Opal Aged Care Enterprise Agreement Qld

The Opal decision stresses the importance of correctly interpreting modern rewards, negotiating wage scales and structuring enterprise agreements. The chart below clearly shows how a minor change in an organization`s interpretation of the Nurses Award can significantly change an employee`s hourly wage. At the end of the day, it can be very costly for your organization to be wrong. Before that, it is important that all employers with caregivers know how to apply and interpret the various provisions of the care price. At Workplace Wizards, we can help employers meet minimum standards for legislation and pricing. A key aspect of this appeal was whether Commissioner McKinnon correctly established that the rates of pay in the Opal Aged Care („Opal“) enterprise agreement were higher than the 2010 Nurses Award („Under-billing of Loads and Allowances“). In their joint decision, Vice-President Gostencnick and Vice-President Colman ultimately felt that Commissioner McKinnon`s initial approach was the right one. In concrete terms, the Vice-Presidents state that „the Commissioner`s conclusion [in the original decision] that overtime penalties are also paid on the salaries in question is, in our view, correct.“ The position of the Australian Nursing and Midwifery Federation (ANMF) was that penalty interest should be calculated on an employee`s casual charge rate. On the other hand, Opal relied on the price modernization decision (AM 2008/1-12) which argued that, as a general rule, both penalties and occasional charges should be calculated on the basis of the normal time rate. The Opal decision means that employers of casual nurses must now ensure that they pay their allowances, charges, penalties, etc. in addition to their incisive rate and not in addition to their basic rate. As shown in the table above, this can have significant financial consequences for an employer if it adopts the long-standing approach to the occasional charge, as taken up by Opal.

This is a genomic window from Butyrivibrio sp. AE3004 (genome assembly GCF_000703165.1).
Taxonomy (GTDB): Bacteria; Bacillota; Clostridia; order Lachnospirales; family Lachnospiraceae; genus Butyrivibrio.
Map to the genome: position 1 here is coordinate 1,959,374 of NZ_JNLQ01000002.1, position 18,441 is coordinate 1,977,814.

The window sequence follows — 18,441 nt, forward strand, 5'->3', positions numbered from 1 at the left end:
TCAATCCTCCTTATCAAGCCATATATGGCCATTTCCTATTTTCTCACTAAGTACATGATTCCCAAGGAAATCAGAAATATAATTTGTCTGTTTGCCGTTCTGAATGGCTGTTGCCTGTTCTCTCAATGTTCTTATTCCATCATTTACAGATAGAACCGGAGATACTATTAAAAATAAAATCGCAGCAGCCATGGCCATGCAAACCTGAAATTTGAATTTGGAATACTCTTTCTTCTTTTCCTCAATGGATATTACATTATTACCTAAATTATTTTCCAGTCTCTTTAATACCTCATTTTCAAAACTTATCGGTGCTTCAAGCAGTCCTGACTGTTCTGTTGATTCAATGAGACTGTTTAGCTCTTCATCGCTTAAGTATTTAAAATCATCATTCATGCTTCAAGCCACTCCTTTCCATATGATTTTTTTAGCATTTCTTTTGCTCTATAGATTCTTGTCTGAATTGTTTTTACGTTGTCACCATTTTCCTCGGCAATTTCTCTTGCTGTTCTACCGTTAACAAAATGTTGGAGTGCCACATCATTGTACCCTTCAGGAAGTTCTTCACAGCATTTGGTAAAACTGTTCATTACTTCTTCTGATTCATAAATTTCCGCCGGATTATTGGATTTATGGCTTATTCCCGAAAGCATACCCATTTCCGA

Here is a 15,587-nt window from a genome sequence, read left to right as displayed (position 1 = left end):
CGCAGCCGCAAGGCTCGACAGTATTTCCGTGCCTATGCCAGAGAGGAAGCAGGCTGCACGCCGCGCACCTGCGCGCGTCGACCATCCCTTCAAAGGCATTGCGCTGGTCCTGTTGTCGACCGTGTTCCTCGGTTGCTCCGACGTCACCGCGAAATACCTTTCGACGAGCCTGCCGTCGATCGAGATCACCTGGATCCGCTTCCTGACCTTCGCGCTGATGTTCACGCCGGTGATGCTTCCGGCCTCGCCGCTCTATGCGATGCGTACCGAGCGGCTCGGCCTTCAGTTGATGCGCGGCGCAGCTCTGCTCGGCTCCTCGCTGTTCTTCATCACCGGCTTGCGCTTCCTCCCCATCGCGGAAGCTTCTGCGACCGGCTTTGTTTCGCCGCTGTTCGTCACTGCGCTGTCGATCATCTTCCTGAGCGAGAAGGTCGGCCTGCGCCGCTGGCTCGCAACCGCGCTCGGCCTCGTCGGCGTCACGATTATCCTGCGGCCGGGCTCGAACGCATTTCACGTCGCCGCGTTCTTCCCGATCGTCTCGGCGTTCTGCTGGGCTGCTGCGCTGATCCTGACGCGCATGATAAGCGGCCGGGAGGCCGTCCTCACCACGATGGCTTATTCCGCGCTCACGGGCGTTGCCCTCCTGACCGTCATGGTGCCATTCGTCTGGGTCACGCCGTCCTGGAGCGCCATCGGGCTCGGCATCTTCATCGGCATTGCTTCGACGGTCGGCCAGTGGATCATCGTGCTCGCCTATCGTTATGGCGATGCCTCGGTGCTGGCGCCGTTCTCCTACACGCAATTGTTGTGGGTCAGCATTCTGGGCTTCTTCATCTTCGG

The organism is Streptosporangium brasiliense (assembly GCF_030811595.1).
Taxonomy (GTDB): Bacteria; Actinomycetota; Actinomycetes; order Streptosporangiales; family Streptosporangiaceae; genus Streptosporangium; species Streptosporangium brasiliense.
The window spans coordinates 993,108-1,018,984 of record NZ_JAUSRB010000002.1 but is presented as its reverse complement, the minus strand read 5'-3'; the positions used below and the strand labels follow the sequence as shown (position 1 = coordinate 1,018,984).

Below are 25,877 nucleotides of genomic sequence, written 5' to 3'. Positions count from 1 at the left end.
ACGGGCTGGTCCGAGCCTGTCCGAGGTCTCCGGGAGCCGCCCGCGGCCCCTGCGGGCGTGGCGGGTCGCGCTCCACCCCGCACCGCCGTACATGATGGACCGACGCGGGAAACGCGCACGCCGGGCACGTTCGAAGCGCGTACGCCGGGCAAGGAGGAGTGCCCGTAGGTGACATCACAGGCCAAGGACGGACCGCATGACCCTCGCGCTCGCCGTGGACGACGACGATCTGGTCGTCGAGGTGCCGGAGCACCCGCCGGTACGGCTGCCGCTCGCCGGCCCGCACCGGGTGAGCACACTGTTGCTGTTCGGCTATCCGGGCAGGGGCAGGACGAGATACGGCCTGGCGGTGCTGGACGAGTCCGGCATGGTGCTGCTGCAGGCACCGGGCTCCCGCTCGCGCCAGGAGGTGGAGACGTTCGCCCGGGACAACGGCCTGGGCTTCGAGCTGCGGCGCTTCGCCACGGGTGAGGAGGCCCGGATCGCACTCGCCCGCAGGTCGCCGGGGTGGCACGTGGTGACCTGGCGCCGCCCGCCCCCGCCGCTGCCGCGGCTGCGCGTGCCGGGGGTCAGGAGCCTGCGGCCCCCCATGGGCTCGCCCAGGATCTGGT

„… We believe that this is not so much the application of a presumption of interpretation as the ordinary and logical interpretation of section 10.4 [of the Nurses Award]. It is already clear that the normal phrase for casual players is the charged rate.¬†After our previous blog (read here) on the decision in Australian Nursing and Midwifery Federation v Domaine Aged Care T/A Opal Aged Care („Opal Decision“), we now agree on what this means for those who employ casual nurses (including registered and registered nurses).